Fruit flies have long been a favorite research subject for biologists, but now they’re unlocking secrets for computer scientists as well. Specifically, researchers used insights into how a fruit fly’s nervous system develops to design a new algorithm that could prove useful for wireless networking, routing, and other network protocols.
When a wireless network gets deployed, it has to be organized to get information to every node in the network efficiently. One way to do this is to assign certain nodes to be leaders responsible for their own smaller areas of the network (called the “maximal independent set”). But assigning these leaders quickly and efficiently, with a minimum of back and forth communication, has been an open problem in distributed computing for a long time.
According to a paper published in Science, current algorithms are designed to know things about how a network is set up—such as how many neighbors each node is connected to. This doesn’t jibe well the flexibility that wireless networks offer.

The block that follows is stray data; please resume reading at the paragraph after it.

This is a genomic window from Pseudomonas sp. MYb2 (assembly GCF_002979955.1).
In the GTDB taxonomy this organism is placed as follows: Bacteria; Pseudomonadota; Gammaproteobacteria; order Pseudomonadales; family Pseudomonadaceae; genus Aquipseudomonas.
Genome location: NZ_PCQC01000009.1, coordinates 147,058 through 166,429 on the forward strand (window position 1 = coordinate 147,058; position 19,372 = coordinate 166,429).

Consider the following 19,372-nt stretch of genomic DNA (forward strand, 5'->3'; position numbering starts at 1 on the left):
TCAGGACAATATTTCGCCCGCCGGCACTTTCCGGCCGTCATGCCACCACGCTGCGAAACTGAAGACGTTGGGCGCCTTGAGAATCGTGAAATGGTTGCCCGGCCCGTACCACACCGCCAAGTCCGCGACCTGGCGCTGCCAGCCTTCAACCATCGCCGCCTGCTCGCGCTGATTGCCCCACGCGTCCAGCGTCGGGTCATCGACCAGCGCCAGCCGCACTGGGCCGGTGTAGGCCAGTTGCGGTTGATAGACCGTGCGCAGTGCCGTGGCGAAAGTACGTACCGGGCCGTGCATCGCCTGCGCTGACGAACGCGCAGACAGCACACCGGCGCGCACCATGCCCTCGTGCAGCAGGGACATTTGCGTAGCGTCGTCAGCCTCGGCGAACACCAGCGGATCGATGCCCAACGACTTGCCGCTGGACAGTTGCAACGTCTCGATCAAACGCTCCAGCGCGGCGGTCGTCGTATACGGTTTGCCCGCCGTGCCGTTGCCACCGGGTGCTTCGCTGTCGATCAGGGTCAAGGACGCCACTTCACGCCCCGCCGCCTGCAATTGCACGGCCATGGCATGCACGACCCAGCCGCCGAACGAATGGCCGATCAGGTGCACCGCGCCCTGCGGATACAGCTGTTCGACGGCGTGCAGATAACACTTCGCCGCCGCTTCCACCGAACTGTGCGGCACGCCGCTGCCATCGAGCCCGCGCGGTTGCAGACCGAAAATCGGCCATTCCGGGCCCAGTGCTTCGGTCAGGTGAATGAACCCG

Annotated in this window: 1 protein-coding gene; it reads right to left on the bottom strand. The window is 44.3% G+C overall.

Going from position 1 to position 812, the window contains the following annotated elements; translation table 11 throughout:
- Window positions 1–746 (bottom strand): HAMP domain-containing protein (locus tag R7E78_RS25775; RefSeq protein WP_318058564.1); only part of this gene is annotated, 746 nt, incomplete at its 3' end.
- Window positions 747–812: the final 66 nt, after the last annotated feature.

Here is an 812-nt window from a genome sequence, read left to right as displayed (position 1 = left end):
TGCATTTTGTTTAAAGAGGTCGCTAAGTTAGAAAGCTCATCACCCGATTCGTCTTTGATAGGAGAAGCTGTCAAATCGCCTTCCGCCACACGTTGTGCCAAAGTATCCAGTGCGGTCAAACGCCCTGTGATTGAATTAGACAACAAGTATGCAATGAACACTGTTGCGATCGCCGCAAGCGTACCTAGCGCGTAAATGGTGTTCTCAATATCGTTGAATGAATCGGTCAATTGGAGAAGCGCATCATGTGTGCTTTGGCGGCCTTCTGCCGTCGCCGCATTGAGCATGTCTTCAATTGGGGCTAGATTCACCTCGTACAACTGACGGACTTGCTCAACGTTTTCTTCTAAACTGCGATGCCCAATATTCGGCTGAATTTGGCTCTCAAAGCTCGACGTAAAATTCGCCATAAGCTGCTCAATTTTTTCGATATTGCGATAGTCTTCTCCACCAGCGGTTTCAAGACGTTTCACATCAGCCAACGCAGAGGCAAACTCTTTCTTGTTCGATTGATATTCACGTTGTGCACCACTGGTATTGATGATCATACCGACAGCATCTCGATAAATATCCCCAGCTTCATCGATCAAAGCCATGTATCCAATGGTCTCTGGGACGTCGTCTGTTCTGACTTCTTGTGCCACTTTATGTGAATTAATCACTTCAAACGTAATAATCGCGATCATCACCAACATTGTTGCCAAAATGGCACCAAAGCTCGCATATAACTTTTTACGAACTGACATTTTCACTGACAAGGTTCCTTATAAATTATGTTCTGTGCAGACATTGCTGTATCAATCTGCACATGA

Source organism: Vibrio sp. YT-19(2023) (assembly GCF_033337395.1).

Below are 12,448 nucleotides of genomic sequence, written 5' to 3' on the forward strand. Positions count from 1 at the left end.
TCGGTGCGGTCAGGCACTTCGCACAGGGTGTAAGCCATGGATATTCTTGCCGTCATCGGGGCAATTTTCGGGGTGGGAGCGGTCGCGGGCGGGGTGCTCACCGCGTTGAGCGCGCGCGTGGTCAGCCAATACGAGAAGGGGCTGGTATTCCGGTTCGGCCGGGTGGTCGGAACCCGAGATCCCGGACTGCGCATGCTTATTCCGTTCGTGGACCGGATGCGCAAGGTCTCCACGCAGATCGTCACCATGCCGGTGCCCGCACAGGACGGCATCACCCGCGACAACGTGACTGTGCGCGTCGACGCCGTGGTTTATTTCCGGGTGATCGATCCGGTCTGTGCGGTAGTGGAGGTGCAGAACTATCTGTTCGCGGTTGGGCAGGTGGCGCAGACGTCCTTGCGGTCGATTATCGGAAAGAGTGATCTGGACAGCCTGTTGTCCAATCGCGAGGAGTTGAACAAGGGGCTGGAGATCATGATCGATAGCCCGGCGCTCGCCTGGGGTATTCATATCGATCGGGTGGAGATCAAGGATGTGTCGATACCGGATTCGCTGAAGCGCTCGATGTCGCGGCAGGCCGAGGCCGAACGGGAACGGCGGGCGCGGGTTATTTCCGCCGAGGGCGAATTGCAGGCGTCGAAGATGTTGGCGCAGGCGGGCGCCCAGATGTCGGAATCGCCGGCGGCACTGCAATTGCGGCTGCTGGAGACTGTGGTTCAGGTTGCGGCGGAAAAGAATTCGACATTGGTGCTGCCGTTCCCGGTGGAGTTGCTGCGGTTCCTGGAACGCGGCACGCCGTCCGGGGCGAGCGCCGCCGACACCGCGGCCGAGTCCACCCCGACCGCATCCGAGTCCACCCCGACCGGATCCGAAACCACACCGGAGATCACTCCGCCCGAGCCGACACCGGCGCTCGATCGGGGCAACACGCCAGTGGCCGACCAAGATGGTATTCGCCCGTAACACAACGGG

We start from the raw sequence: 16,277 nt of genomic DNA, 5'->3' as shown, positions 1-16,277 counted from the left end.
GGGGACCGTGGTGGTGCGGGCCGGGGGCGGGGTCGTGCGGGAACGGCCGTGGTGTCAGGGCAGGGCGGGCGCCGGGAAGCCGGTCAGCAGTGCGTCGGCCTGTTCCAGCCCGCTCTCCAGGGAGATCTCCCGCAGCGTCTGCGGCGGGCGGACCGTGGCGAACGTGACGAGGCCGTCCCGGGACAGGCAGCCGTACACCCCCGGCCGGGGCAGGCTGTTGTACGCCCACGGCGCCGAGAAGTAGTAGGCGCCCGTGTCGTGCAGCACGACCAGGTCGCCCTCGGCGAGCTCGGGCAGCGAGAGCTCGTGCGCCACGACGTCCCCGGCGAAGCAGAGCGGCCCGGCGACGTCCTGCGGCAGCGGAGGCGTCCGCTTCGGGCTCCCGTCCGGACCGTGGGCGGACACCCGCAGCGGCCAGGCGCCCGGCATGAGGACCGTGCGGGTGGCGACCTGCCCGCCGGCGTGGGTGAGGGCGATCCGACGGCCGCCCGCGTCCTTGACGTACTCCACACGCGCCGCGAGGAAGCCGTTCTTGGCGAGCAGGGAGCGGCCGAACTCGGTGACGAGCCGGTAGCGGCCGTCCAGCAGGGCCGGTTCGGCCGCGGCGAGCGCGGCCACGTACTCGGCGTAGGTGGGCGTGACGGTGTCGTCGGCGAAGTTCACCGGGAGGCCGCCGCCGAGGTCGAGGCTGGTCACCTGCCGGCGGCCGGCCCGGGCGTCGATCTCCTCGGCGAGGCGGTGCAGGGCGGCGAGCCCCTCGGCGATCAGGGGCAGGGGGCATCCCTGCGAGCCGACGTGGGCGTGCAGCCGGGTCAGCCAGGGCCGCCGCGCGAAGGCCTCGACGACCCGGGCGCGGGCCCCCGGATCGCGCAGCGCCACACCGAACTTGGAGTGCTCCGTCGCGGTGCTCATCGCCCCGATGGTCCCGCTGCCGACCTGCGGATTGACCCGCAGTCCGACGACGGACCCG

In the fruit fly, the researchers saw the flexibility and efficiency they wanted for wireless networks expressed in nature. While the fly’s nervous system is developing in the larval and pupal stages, it selects “sensory organ precursors” that play a similar role to the leader nodes in a wireless network. The fly’s nervous system does this, however, without having any information about how cells are connected—or, to follow the analogy, about how the network is built.
The researchers studied this process and came up with an algorithm for distributed computing based on it. They say it runs slightly slower than current solutions, but can be applied more broadly because it can work in more difficult conditions.
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